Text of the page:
Global Policy Committee report for the year ending 30 June 2020


Mr Gerhard Schlenther, July 2019 – January 2020

Mr Brandon Ah-Tong, January – June 2020

The Committee met on three occasions over the reporting period: 5 December 2019, 27 February 2020, 30 April 2020.

It has been a challenging period for global eye health, in part driven by further tightening of the economic environment and exacerbated by this year’s COVID-19 pandemic. There have, however, been some very positive developments and the Committee has continued to work towards improving support for international eye health efforts.

Work done early in the reporting period saw Committee members come together to map existing activities and gain cross sector agreement to a short list of priority countries and interventions for action.

Among these was Papua New Guinea which has some of the highest rates of blindness in the world, and committee members came together to develop a budget proposal to tackle blindness in Papua New Guinea. The Brien Holden Foundation, the Fred Hollows Foundation and RANZCO were also instrumental in this process, providing components for inclusion in the proposal which spanned infrastructure, workforce development and outreach services.

Release of the World Report on Vision on World Sight Day in 2019 was a significant milestone, and the Committee was pleased to see Australia be the first country in the Western Pacific to launch the report at the November 2019 Parliamentary Friends Group for Eye Health and Vision event in Canberra. There was strong interest from a range of MPs in the report, and it was pleasing to have the CEO and Chair of the International Agency for the Prevention of Blindness in attendance at that event.

The Australian Government’s agreement to co-sponsor a related resolution at the 2020 World Health Assembly was well received by the Committee and others in the sector as we feel this will be an important element in maintaining awareness and support for the work of Committee members in the area of global eye health.

In the reporting period we were also pleased to see the Australian Government commit to funding a second National Eye Health Survey, which will likely assist in Australia reporting against any measures agreed internationally to track progress against commitments made via the resolution.

A new policy committee cycle commenced in early 2020, which saw some changes to membership of the committee, as well as a transitioning of the chairperson role. The new committee agreed on some key priorities for action over the coming period with a focus on enhancing communications regarding member contributions and impacts in international eye health; expanding advocacy efforts; and exploring new options for partnership.  While the subsequent impacts of COVID-19 saw member organisations pivot their efforts to COVID-19 related activities, these priorities remain relevant in this new and very different environment.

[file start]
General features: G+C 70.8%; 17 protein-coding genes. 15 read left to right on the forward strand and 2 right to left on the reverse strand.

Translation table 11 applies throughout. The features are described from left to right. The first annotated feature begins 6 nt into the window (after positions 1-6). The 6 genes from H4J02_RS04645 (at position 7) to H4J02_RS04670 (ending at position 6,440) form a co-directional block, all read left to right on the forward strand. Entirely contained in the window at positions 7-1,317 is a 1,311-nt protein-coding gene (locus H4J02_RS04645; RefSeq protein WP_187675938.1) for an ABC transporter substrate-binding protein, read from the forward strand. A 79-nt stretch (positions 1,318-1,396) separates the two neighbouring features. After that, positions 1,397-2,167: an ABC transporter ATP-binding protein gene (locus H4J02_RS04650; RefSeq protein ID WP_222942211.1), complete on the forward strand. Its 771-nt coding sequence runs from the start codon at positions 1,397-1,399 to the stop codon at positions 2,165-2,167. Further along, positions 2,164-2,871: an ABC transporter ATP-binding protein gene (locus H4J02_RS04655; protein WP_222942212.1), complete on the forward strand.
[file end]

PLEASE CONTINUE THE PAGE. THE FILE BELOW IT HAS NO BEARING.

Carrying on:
Indeed, committee members meeting to discuss the impacts of COVID-19 highlighted the various ways in which member organisations had been able to utilise their existing in-country networks, staff and expertise to support local containment efforts. For example, The Fred Hollows Foundation pivoted funds from its comprehensive eye care program in Pakistan to help in the fight against COVID-19. Funds were repurposed to source and distribute over 2,950 Personal Protective Equipment (PPE) kits to frontline health workers, initiate telemedicine consultation services and launch a COVID19 public awareness and health messaging campaign.

CBM Australia pivoted their Inclusive Eye Care Project in Vietnam to help slow the spread of COVID-19 and ensure no one was left behind. Through their network of eye care centres and Disabled People’s Organisations, they disbursed hygiene kits to help protect the community against the virus and launched a public awareness and health messaging campaign in local languages to reach people with vision impairment or low literacy with critical COVID-19 public heath advice.

These examples highlight that investment in eye health delivers wider benefits to communities and can play an important role in driving integrated responses.

While it has been a challenging time the Committee noted that the sector’s responsiveness and contributions during the pandemic should be recognised and celebrated, and the Vision 2020 Australia will be exploring such opportunities over coming months.

In closing, we would like to thank all Committee members and their proxies for their participation in Committee meetings, and their diverse and insightful contributions to our shared work.